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UPDATED: November 7, 2011 NO. 45 NOVEMBER 10, 2011
Not All Fun at the Fair
Chinese exporters attempt to ride out the downturn and look for opportunities at the 110th Canton Fair

EXPORT CONCERNS: A foreign businessman asks about ceramics products at the 110th Canton Fair in Guangzhou, Guangdong Province (CHEN YEHUA)

As growing uncertainties hang over China's trade front, a closer look at the latest Canton Fair, a barometer of China's foreign trade, can provide an insight on how exporters are faring.

Officially known as the China Import and Export Fair, the biannual Canton Fair is held every spring and autumn in Guangzhou, capital of south China's Guangdong Province, and each fair has three phases. The 110th Canton Fair, held from October 15 to November 4, attracted more than 24,000 enterprises from home and abroad. Its first two phases witnessed export deals worth around $33.18 billion, up 3.2 percent over the spring fair.

With more foreign buyers roaming its vast halls, the bustling trade fair, coming amid the simmering debt crisis in Europe and economic weakness in the United States, sent out a signal that exporters were recovering some lost ground, though a bumpy road might still lie ahead.

"The export outlook is less promising given lackluster external demands and domestic costs inflation," said Liu Jianjun, a spokesman of the fair. "But buyers from emerging markets like India and Brazil have increased significantly, while orders from developed countries remained stagnant."

"More disturbing, though, is the fact that foreign purchasers tend to sign short-term and smaller-scale contracts out of fears of an appreciating yuan," said Liu.

The Chinese currency has gained more than 4 percent in value against the dollar so far this year, making a dent to competitiveness of Chinese exports.

"We suggest exporters take countermeasures to fend off currency risks, such as switching to yuan settlement or signing contracts locking up exchange rates," he added.

Lingering concern

For most Chinese exporters, September and October should be the busiest months of the year, as Christmas orders keep their machines humming. But this year, the euphoria seems to be fading.

"The festive orders are coming in, but at least 10 percent fewer than last year," said Zhou Zongyou, General Manager of Guangdong Eagle Gifts Co. Ltd. "We attend every session of the Canton Fair, and obviously, foreign traders are becoming more hesitant to place orders."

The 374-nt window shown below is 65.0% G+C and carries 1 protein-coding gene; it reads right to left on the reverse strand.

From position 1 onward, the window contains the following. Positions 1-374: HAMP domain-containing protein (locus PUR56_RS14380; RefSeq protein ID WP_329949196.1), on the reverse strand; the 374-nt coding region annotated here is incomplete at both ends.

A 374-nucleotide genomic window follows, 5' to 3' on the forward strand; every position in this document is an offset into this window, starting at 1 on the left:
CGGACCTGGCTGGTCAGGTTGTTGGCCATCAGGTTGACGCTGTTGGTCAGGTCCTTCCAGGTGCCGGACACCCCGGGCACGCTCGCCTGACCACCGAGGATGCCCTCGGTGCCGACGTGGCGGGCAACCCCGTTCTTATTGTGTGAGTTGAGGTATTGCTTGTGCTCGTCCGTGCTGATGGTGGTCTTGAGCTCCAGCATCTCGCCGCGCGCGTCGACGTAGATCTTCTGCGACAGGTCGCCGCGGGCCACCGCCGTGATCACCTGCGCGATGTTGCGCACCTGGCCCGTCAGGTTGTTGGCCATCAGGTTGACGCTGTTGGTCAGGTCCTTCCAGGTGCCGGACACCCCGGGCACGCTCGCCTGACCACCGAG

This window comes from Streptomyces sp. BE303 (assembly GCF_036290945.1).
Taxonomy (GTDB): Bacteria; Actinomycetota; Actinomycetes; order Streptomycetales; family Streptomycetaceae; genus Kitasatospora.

"Due to surging labor costs and raw material prices, we had to raise product prices by 5 percent," he added. "But even such modest increase is mostly unacceptable to buyers."

But Zhou still keeps his fingers crossed for a brighter export market. "I hope the current downturn is only temporary, and a substantial turnaround is on the way," said Zhou.

Zhou's experience paints a vivid picture of what is happening to China's export sector. In September, exports went up 17.1 percent to $169.67 billion, while imports amounted to $155.16 billion, up 20.9 percent from a year ago, according to data from the General Administration of Customs.

"It is only a matter of time before the turmoil in the United States and euro zone feed into China's trade economy," said Ren Xianfang, an analyst with the IHS Global Insight, a global consulting firm.

"September is traditionally a poor month for trade, but whether this month like September 2008 marks the start of a sharp decline depends largely on developments in the euro zone," she said.

In the wake of the global financial crisis, China's exports experienced an acute crunch in 2008, causing massive factory closures and painful layoffs, as well as putting a serious drag on economic growth.

"We don't expect China's exports to collapse as sharply as they did three years ago, but it is highly likely that external demands will decline in the coming months," said Zuo Xiaolei, chief economist with the Beijing-based China Galaxy Securities Co. Ltd.

Zuo predicted that monthly export growth will drop to a single-digit rate in the fourth quarter.

Hu Yunjiang, a researcher at the Development Research Center of the State Council, pointed out that Chinese exporters have problems of their own.

"China's exports are mostly low-end products with less added value, and the manufacturers still have a long way to go to move up the value chain," he said.

On the defensive

Since orders from the West are declining, many manufacturers are looking to emerging markets.

Zheshang Securities Co. Ltd. conducted a survey of more than 20 Chinese exporters at the 110th Canton Fair and found that their orders from India, Viet Nam and the Middle East increased 30 percent from last year, contributing one third to their total businesses.

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